Posted Oct. 11/08
by Lucianne Poole
|Katherine Graham, dean of the Faculty of Public Affairs, believes we can learn from the Australian model of local government. |
Katherine Graham knows Canadian local government inside and out. Graham is professor and dean of the Faculty of Public Affairs and is a renowned researcher in public policy and management, with an expertise in urban government and Aboriginal northern policy and development. Due to her mastery of the art, Graham is in demand as a commentator on public policy issues, and has served as an advisor to all three levels of government in Canada, as well as to governments worldwide.
The prolific author is once again sharing her expert knowledge in a new book, Local Governments in a Globalizing World: A Comparative Perspective on Recent Reforms in Canada and Australia. It is being published by the University of Toronto Press, and is co-edited by Emmanuel Brunet-Jailly of the University of Victoria and John Martin of Australia.
It pairs scholars from Canada and Australia to write about aspects of local government in their respective countries. Graham is analyzing intergovernmental relations in Canada. Another Carleton contributor to the book is Susan Phillips, director of the School of Public Policy and Administration, who is writing about citizen engagement and local government in Canada.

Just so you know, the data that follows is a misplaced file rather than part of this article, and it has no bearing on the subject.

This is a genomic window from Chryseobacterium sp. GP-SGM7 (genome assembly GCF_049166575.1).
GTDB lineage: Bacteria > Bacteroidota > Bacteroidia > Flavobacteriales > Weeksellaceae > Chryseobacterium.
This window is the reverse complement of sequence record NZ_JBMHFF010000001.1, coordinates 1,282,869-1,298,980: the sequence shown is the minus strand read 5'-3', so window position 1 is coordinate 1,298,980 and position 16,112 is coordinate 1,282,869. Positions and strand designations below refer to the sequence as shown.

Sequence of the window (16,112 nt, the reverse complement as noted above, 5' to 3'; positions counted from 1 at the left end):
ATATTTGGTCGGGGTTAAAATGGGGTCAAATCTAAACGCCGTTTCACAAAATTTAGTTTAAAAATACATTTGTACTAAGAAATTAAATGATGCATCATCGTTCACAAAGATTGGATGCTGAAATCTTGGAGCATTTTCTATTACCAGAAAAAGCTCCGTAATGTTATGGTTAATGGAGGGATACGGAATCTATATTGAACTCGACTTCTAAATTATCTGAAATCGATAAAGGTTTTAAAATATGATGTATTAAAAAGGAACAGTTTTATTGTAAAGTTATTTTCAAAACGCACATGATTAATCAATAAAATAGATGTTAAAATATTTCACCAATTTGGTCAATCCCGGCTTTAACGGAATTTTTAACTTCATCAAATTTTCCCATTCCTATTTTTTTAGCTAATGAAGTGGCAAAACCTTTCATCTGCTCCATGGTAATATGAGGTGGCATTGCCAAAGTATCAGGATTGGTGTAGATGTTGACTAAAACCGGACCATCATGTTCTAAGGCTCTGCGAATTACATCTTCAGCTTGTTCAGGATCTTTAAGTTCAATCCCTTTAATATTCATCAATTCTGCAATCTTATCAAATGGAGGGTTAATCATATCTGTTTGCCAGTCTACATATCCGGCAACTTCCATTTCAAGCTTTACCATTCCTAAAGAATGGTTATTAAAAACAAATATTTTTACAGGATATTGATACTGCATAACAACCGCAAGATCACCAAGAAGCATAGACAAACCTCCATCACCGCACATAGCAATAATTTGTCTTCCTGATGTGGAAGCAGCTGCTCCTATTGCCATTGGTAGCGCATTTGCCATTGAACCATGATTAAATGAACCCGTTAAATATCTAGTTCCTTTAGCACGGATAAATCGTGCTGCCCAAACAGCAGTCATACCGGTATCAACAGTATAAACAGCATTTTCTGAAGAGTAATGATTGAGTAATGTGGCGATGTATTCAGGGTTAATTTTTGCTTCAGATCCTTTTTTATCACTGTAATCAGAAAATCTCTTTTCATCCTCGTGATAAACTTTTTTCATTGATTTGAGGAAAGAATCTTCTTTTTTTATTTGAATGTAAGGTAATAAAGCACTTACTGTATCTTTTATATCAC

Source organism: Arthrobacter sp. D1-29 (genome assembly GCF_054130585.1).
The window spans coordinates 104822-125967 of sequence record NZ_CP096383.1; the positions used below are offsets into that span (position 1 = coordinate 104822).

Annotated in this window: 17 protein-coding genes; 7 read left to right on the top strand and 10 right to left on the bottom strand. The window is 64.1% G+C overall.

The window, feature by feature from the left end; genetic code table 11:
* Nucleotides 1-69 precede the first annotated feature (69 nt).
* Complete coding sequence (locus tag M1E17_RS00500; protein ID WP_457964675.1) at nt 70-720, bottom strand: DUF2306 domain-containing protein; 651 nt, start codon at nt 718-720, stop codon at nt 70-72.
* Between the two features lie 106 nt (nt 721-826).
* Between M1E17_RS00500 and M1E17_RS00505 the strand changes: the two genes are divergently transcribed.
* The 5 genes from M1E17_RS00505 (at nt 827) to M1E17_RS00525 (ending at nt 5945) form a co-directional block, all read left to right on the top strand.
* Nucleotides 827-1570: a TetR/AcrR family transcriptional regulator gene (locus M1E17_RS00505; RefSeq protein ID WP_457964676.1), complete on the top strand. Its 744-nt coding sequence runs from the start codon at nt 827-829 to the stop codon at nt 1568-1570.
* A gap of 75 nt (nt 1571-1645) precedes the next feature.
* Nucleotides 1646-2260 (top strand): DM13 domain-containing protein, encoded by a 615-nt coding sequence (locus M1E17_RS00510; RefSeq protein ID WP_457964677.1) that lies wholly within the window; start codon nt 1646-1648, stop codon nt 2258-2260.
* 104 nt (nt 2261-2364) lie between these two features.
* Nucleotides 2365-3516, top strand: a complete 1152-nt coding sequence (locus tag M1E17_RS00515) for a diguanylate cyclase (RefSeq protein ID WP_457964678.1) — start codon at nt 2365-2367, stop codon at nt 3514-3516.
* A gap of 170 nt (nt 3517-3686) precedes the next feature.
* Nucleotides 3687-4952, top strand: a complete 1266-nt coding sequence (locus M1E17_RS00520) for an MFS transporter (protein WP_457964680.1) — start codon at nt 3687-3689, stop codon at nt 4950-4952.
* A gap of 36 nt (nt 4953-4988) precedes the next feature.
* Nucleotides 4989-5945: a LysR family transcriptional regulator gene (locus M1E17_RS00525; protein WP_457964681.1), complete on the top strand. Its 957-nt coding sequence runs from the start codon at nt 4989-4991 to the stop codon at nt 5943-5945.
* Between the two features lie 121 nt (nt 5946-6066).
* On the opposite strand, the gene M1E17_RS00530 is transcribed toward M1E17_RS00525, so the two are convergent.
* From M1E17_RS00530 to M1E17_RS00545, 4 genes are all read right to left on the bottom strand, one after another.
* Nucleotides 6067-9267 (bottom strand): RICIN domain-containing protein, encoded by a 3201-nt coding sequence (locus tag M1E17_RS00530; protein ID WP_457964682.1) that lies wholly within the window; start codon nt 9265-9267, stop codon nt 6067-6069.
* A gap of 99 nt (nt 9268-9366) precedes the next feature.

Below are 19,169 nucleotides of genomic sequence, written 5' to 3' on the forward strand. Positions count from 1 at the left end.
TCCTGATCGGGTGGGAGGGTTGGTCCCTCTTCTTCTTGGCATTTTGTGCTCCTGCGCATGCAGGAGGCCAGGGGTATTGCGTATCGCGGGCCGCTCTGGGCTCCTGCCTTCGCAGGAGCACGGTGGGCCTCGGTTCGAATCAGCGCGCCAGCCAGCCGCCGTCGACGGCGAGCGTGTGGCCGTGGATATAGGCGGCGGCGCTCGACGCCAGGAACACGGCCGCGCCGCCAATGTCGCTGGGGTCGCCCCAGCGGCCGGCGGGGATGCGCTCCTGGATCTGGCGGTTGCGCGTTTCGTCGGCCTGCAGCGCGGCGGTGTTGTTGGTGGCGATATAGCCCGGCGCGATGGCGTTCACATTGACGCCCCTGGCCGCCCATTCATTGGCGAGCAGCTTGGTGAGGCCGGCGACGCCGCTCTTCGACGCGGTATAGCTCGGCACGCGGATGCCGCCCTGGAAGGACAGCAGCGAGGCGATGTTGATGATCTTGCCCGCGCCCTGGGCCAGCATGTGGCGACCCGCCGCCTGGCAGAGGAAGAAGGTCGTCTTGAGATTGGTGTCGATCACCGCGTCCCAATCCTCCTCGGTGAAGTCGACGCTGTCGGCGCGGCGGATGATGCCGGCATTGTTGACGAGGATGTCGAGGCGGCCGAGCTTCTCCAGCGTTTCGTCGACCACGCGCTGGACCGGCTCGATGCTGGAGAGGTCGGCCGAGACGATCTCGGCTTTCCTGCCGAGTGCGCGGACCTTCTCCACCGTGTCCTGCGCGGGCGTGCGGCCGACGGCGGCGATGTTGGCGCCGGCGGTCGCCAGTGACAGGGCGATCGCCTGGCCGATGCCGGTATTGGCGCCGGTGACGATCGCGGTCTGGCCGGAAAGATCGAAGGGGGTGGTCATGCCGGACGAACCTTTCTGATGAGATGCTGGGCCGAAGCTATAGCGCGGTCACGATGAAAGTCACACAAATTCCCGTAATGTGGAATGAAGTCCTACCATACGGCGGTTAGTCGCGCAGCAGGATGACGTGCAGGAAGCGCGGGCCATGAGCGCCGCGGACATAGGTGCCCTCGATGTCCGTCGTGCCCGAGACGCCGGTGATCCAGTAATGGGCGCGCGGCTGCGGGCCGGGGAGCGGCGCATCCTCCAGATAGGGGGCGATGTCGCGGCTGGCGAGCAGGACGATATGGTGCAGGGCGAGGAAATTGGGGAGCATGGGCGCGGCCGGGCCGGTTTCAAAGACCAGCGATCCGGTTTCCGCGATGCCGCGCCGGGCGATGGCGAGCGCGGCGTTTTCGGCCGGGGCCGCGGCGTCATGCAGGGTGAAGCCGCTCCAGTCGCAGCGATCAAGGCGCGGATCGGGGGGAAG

The book highlights similarities, differences and trends between local governments in Canada and Australia.
“You understand government and politics by looking around you, not just domestically, but comparatively,” explains Graham, who hopes the book will interest scholars, teachers and those within local government. “Cities are pretty complex to run. And both people who work in city government and people who study city government are interested in literally looking around the world to find out what is going on, what the trends are, what best practices might be and perhaps to do some experimentation based on that.”
Graham, who once visited Australia to present a paper on urban Aboriginal people, says the commonalities between both countries make for a good comparison because they are both federations, heavily urbanized and have gone through cycles of reform.
As a result, Graham believes Canadians can learn from aspects of the Australian model of local government.